Scripture – Creation Reborn

He shall strike the ruthless with the rod of his mouth,
and with the breath of his lips he shall slay the wicked.
Justice shall be the band around his waist,
and faithfulness a belt upon his hips.
Then the wolf shall be a guest of the lamb,
and the leopard shall lie down with the kid;
the calf and the young lion shall browse together,
with a little child to guide them.
The cow and the bear shall be neighbors,
together their young shall rest;
the lion shall eat hay like the ox.
The baby shall play by the cobra’s den,
and the child lay his hand on the adder’s lair.
There shall be no harm or ruin on all my holy mountain;
for the earth shall be filled with knowledge of the LORD,
as water covers the sea. (Today’s First Mass reading; Isaiah 11)


The Early Church Fathers imparted a clear vision and interpretation of the “thousand years,” according to St. John’s Revelation (20:1-6; cf. here). They believed that Christ would establish, in some new modality, His Kingdom within His saints — a fulfillment of the “Our Father”, when His Kingdom would come and “will be done on earth as it is in Heaven.” [1]Matt 10:6; cf. True Sonship

The Church Fathers also spoke of corporeal ramifications of the spiritual blessings that would proceed from this triumph, including the Kingdom’s impact on creation itself. For even now, said St. Paul…

…creation awaits with eager expectation the revelation of the children of God; for creation was made subject to futility, not of its own accord but because of the one who subjected it, in hope that creation itself would be set free from slavery to corruption and share in the glorious freedom of the children of God. We know that all creation is groaning in labor pains even until now… (Rom 8:19-22)

What children? It would seem the children of the Divine Will, who live restored in the original order, purpose and place for which we were created by God. 

“All creation,” said St. Paul, “groans and labors up till now,” awaiting Christ’s redemptive efforts to restore the proper relationship between God and his creation. But Christ’s redemptive act did not of itself restore all things, it simply made the work of redemption possible, it began our redemption. Just as all men share in the disobedience of Adam, so all men must share in the obedience of Christ to the Father’s will. Redemption will be complete only when all men share his obedience… —Servant of God Fr. Walter Ciszek, He Leadeth Me (San Francisco: Ignatius Press, 1995), pp. 116-117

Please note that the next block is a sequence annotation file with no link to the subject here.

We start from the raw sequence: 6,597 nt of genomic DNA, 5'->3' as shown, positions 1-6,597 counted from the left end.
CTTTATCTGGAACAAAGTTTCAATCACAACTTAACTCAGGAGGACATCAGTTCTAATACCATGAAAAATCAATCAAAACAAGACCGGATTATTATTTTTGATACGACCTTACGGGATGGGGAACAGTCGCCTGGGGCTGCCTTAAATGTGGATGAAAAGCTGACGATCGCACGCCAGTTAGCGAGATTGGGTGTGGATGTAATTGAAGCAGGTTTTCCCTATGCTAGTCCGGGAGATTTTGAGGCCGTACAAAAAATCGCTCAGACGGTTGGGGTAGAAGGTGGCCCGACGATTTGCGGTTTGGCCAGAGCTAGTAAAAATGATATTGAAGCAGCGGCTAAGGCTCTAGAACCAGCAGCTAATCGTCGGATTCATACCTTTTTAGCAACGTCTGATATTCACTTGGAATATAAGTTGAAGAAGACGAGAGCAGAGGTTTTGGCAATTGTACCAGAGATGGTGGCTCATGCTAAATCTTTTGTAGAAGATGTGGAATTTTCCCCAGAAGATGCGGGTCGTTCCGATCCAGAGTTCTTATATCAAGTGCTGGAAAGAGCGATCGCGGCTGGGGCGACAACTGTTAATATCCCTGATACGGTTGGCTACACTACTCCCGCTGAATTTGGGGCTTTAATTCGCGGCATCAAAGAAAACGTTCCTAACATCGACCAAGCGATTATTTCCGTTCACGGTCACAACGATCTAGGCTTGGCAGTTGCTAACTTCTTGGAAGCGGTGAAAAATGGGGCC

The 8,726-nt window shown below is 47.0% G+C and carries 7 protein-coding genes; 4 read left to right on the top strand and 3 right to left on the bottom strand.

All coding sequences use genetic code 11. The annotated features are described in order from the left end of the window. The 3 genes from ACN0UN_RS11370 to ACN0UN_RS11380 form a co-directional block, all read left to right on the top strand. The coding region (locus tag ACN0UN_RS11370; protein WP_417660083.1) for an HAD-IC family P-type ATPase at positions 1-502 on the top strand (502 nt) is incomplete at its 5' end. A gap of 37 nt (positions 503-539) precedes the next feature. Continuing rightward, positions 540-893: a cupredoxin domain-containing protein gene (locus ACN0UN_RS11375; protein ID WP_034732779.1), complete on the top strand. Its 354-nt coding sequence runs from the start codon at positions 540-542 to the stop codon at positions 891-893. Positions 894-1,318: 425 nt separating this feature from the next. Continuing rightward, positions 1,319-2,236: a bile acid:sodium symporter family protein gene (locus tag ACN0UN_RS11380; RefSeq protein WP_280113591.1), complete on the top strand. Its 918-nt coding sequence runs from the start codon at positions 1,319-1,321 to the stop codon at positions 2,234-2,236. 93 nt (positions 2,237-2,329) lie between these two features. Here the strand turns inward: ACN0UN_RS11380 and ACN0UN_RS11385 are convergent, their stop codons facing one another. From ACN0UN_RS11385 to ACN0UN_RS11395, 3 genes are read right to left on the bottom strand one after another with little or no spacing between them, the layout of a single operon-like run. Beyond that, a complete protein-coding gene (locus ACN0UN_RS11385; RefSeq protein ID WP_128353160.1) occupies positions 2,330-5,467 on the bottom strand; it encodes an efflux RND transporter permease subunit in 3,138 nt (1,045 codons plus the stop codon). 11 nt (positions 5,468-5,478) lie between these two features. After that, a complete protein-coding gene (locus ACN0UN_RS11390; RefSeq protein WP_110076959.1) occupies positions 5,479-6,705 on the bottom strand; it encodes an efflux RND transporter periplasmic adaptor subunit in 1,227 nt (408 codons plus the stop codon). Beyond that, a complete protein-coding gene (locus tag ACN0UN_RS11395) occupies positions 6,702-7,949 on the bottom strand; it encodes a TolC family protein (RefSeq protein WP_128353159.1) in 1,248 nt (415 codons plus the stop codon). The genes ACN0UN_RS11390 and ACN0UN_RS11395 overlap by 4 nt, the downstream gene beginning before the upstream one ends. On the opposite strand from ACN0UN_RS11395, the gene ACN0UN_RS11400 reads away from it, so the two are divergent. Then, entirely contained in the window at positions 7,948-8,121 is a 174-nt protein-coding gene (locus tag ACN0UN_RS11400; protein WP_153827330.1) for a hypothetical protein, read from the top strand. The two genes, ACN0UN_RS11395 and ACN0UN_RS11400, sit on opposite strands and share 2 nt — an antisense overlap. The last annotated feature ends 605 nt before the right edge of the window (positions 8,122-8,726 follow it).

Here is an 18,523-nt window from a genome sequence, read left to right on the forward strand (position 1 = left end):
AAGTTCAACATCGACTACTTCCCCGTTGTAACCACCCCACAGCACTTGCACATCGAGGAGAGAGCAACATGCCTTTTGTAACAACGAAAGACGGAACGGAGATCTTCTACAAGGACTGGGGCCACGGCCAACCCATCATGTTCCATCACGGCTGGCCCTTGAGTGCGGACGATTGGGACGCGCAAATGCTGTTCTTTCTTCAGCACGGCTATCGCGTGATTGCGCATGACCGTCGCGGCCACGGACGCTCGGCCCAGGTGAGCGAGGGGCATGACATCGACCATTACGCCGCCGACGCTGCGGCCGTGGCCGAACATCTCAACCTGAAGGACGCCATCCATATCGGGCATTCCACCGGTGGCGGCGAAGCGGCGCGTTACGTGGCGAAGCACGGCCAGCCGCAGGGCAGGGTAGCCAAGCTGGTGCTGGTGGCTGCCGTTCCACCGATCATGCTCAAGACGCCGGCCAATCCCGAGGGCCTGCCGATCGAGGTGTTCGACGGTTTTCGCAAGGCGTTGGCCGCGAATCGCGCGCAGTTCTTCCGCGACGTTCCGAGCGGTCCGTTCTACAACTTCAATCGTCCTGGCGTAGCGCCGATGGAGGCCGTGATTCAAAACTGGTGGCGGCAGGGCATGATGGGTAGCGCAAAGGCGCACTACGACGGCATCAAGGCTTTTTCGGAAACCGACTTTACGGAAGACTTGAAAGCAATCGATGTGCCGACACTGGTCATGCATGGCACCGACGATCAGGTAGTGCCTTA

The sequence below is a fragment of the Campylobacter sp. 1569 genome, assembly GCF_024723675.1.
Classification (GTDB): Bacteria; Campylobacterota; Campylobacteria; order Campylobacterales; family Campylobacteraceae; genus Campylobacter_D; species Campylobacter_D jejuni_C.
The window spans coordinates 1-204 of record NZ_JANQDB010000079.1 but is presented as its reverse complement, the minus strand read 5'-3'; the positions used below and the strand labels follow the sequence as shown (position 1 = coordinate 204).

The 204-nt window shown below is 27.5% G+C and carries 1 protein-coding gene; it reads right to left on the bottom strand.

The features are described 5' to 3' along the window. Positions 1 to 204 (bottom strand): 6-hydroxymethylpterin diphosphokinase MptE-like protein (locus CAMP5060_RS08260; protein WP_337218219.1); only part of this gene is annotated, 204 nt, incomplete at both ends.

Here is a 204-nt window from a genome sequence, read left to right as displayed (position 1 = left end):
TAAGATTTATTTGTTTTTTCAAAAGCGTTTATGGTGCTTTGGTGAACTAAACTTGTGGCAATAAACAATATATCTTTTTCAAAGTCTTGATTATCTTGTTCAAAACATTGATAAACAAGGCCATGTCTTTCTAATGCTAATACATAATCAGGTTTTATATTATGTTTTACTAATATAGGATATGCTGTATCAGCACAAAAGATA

Thus is the full action of the original plan of the Creator delineated: a creation in which God and man, man and woman, humanity and nature are in harmony, in dialogue, in communion. This plan, upset by sin, was taken up in a more wondrous way by Christ, Who is carrying it out mysteriously but effectively in the present reality, in the expectation of bringing it to fulfillment—POPE JOHN PAUL II, General Audience, February 14, 2001

But before this “restoration of all things in Christ“, as St. Pius X called it, both Isaiah and St. John seemingly spoke of the exact same event: a purification of the earth by Christ Himself:[2]cf. Judgement of the Living and The Last Judgments

He shall strike the ruthless with the rod of his mouth, and with the breath of his lips he shall slay the wicked. Justice shall be the band around his waist, and faithfulness a belt upon his hips. (Isaiah 11:4-5)

Compare to what St. John wrote immediately prior to the Era of Peace or “thousand years”:

Then I saw the heavens opened, and there was a white horse; its rider was called “Faithful and True.” He judges and wages war in righteousness…. Out of his mouth came a sharp sword to strike the nations. He will rule them with an iron rod, and he himself will tread out in the wine press the wine of the fury and wrath of God the almighty. He has a name written on his cloak and on his thigh, “King of kings and Lord of lords”… they [risen saints] will reign with him for [the] thousand years… The rest of the dead did not come to life until the thousand years were over. (Rev 19:11, 15-16; Rev 20:6, 5)

After comes The Resurrection of the Churchthe Triumph of the Immaculate Heart and the Kingdom of the Divine Will, what the Church Fathers called the “seventh day” — a temporal “period of peace” before the final and eternal “eighth day.”[3]cf. The Thousand Years and The Coming Sabbath Rest And this can’t help but have an impact on creation. How? 

Read Creation Reborn at The Now Word. 


—Mark Mallett is the author of The Now Word, The Final Confrontation, and a co-founder of Countdown to the Kingdom




1 Matt 10:6; cf. True Sonship
2 cf. Judgement of the Living and The Last Judgments
3 cf. The Thousand Years and The Coming Sabbath Rest
Posted in From Our Contributors, Messages, The Now Word.